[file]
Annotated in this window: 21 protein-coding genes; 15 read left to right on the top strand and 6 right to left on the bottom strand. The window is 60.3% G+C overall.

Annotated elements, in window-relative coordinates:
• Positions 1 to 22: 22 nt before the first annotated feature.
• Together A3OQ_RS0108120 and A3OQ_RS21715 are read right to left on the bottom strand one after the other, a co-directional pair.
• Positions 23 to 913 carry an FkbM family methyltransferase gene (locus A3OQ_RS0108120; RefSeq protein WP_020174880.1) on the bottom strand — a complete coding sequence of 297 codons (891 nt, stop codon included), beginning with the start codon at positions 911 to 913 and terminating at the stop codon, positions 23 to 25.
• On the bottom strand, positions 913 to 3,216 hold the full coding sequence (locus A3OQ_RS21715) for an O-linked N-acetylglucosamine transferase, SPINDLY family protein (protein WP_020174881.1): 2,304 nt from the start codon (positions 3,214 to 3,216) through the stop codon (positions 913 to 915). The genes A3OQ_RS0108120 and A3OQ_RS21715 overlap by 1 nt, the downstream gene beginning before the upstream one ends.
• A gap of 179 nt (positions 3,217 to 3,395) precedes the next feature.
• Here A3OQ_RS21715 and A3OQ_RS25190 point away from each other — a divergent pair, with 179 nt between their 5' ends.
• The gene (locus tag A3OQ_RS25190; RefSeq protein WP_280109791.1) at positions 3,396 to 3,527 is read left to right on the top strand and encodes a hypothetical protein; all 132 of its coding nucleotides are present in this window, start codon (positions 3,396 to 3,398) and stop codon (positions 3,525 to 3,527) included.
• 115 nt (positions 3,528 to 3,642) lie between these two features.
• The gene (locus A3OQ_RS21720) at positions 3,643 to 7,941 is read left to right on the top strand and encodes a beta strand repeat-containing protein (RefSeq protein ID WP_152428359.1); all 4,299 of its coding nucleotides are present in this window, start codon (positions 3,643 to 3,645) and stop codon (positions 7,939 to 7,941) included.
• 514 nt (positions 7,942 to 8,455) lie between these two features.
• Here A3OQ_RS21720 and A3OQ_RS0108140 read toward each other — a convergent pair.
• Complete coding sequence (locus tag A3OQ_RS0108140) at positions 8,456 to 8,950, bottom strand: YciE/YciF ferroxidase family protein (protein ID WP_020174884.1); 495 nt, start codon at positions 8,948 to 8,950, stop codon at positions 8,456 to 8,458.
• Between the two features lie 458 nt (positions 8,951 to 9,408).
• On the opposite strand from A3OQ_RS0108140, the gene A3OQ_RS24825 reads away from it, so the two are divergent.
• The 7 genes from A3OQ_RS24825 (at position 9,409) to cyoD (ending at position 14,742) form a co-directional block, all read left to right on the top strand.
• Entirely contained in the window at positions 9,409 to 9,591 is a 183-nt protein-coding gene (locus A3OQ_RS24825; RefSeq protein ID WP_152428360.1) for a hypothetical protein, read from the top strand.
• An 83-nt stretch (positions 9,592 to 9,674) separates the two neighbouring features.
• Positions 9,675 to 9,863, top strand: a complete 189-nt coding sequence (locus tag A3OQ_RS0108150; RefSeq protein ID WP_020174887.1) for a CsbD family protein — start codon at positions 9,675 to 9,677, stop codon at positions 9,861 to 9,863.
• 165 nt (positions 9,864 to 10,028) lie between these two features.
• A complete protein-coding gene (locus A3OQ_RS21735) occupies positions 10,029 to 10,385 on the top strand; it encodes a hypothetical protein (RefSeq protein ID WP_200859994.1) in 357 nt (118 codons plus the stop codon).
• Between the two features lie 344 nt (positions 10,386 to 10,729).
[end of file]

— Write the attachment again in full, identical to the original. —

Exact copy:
Annotated in this window: 21 protein-coding genes; 15 read left to right on the top strand and 6 right to left on the bottom strand. The window is 60.3% G+C overall.

Annotated elements, in window-relative coordinates:
• Positions 1 to 22: 22 nt before the first annotated feature.
• Together A3OQ_RS0108120 and A3OQ_RS21715 are read right to left on the bottom strand one after the other, a co-directional pair.
• Positions 23 to 913 carry an FkbM family methyltransferase gene (locus A3OQ_RS0108120; RefSeq protein WP_020174880.1) on the bottom strand — a complete coding sequence of 297 codons (891 nt, stop codon included), beginning with the start codon at positions 911 to 913 and terminating at the stop codon, positions 23 to 25.
• On the bottom strand, positions 913 to 3,216 hold the full coding sequence (locus A3OQ_RS21715) for an O-linked N-acetylglucosamine transferase, SPINDLY family protein (protein WP_020174881.1): 2,304 nt from the start codon (positions 3,214 to 3,216) through the stop codon (positions 913 to 915). The genes A3OQ_RS0108120 and A3OQ_RS21715 overlap by 1 nt, the downstream gene beginning before the upstream one ends.
• A gap of 179 nt (positions 3,217 to 3,395) precedes the next feature.
• Here A3OQ_RS21715 and A3OQ_RS25190 point away from each other — a divergent pair, with 179 nt between their 5' ends.
• The gene (locus tag A3OQ_RS25190; RefSeq protein WP_280109791.1) at positions 3,396 to 3,527 is read left to right on the top strand and encodes a hypothetical protein; all 132 of its coding nucleotides are present in this window, start codon (positions 3,396 to 3,398) and stop codon (positions 3,525 to 3,527) included.
• 115 nt (positions 3,528 to 3,642) lie between these two features.
• The gene (locus A3OQ_RS21720) at positions 3,643 to 7,941 is read left to right on the top strand and encodes a beta strand repeat-containing protein (RefSeq protein ID WP_152428359.1); all 4,299 of its coding nucleotides are present in this window, start codon (positions 3,643 to 3,645) and stop codon (positions 7,939 to 7,941) included.
• 514 nt (positions 7,942 to 8,455) lie between these two features.
• Here A3OQ_RS21720 and A3OQ_RS0108140 read toward each other — a convergent pair.
• Complete coding sequence (locus tag A3OQ_RS0108140) at positions 8,456 to 8,950, bottom strand: YciE/YciF ferroxidase family protein (protein ID WP_020174884.1); 495 nt, start codon at positions 8,948 to 8,950, stop codon at positions 8,456 to 8,458.
• Between the two features lie 458 nt (positions 8,951 to 9,408).
• On the opposite strand from A3OQ_RS0108140, the gene A3OQ_RS24825 reads away from it, so the two are divergent.
• The 7 genes from A3OQ_RS24825 (at position 9,409) to cyoD (ending at position 14,742) form a co-directional block, all read left to right on the top strand.
• Entirely contained in the window at positions 9,409 to 9,591 is a 183-nt protein-coding gene (locus A3OQ_RS24825; RefSeq protein ID WP_152428360.1) for a hypothetical protein, read from the top strand.
• An 83-nt stretch (positions 9,592 to 9,674) separates the two neighbouring features.
• Positions 9,675 to 9,863, top strand: a complete 189-nt coding sequence (locus tag A3OQ_RS0108150; RefSeq protein ID WP_020174887.1) for a CsbD family protein — start codon at positions 9,675 to 9,677, stop codon at positions 9,861 to 9,863.
• 165 nt (positions 9,864 to 10,028) lie between these two features.
• A complete protein-coding gene (locus A3OQ_RS21735) occupies positions 10,029 to 10,385 on the top strand; it encodes a hypothetical protein (RefSeq protein ID WP_200859994.1) in 357 nt (118 codons plus the stop codon).
• Between the two features lie 344 nt (positions 10,386 to 10,729).